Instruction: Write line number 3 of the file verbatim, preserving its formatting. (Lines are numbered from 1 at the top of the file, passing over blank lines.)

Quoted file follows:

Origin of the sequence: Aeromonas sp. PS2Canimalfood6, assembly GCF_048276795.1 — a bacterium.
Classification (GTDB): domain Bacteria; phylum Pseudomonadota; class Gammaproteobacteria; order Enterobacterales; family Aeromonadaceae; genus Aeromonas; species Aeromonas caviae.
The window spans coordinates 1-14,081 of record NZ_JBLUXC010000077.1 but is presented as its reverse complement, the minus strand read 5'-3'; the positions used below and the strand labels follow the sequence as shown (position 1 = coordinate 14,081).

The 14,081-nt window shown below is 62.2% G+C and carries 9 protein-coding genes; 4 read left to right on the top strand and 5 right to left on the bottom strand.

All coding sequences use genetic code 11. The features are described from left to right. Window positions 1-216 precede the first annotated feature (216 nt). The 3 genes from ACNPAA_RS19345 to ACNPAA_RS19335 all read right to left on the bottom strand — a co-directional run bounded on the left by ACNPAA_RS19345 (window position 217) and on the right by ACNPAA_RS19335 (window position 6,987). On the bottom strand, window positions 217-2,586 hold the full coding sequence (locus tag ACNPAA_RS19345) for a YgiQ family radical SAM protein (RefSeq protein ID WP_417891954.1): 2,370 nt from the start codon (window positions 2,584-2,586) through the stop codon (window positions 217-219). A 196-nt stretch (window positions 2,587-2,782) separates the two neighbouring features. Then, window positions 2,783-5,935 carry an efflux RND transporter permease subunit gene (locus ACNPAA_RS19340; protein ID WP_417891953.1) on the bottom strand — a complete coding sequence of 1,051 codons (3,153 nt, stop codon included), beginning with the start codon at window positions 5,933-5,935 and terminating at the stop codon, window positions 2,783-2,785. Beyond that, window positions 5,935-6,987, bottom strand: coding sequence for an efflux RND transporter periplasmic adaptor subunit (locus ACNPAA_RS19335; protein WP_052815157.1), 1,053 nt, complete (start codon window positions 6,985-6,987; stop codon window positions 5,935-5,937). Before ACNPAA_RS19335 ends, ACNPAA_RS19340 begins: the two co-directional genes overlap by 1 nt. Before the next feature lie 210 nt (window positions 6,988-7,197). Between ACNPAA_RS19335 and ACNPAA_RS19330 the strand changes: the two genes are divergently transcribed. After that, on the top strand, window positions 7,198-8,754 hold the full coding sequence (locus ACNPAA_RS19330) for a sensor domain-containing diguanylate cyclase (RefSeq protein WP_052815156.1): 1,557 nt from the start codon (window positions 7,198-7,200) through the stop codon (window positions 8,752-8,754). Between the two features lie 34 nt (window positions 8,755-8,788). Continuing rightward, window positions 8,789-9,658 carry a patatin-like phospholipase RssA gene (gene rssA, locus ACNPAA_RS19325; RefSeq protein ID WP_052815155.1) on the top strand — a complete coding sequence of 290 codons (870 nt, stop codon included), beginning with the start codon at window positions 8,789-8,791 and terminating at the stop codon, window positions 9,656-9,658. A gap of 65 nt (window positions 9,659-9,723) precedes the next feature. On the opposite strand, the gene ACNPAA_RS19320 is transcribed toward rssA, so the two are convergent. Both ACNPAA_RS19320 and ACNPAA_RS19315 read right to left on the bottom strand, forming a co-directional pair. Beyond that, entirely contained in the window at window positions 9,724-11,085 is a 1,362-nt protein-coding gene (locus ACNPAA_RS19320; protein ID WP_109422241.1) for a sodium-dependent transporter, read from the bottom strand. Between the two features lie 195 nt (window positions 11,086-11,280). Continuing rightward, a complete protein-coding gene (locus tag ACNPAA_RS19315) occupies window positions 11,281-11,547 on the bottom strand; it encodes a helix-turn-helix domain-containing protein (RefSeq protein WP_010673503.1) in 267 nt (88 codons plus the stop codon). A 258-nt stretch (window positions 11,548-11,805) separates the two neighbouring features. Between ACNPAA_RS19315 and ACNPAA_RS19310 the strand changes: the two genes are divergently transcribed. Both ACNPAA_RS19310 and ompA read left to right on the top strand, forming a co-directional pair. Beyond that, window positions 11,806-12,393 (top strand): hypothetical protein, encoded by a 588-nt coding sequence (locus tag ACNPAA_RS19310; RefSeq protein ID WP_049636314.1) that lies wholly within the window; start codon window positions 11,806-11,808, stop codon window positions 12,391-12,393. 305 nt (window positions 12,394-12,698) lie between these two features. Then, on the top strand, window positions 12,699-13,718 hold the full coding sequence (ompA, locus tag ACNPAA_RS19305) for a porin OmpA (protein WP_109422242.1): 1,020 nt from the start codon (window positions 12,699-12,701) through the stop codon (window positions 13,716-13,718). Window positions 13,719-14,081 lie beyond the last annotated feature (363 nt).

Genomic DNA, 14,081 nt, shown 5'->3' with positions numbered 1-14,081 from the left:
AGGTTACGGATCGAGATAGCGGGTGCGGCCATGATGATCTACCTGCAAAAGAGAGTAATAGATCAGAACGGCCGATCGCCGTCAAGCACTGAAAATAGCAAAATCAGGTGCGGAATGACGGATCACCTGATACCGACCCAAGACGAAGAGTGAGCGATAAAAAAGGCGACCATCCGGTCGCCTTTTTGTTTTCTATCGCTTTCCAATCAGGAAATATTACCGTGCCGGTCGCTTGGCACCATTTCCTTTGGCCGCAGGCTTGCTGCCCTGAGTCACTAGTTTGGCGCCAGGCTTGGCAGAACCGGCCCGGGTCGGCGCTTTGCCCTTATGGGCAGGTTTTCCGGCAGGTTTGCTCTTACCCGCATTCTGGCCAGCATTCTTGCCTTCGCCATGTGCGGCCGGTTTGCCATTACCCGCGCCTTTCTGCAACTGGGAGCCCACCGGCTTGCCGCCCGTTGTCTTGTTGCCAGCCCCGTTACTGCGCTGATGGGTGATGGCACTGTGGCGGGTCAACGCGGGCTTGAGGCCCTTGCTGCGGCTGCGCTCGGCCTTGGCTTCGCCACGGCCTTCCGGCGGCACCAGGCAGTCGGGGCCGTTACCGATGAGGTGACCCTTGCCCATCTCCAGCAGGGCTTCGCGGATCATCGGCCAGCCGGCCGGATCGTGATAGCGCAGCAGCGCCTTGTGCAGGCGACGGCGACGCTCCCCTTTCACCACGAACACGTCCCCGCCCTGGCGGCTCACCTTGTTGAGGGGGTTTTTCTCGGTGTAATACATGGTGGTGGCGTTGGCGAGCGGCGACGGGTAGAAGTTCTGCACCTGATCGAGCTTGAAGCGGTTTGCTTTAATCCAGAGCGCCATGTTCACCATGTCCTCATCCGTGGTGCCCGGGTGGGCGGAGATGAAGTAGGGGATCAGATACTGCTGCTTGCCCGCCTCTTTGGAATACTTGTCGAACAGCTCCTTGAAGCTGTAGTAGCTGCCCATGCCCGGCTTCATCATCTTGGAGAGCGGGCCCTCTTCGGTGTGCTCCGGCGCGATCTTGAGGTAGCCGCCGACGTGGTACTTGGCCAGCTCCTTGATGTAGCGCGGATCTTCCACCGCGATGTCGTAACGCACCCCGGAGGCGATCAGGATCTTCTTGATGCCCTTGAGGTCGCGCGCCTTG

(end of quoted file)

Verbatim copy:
The window spans coordinates 1-14,081 of record NZ_JBLUXC010000077.1 but is presented as its reverse complement, the minus strand read 5'-3'; the positions used below and the strand labels follow the sequence as shown (position 1 = coordinate 14,081).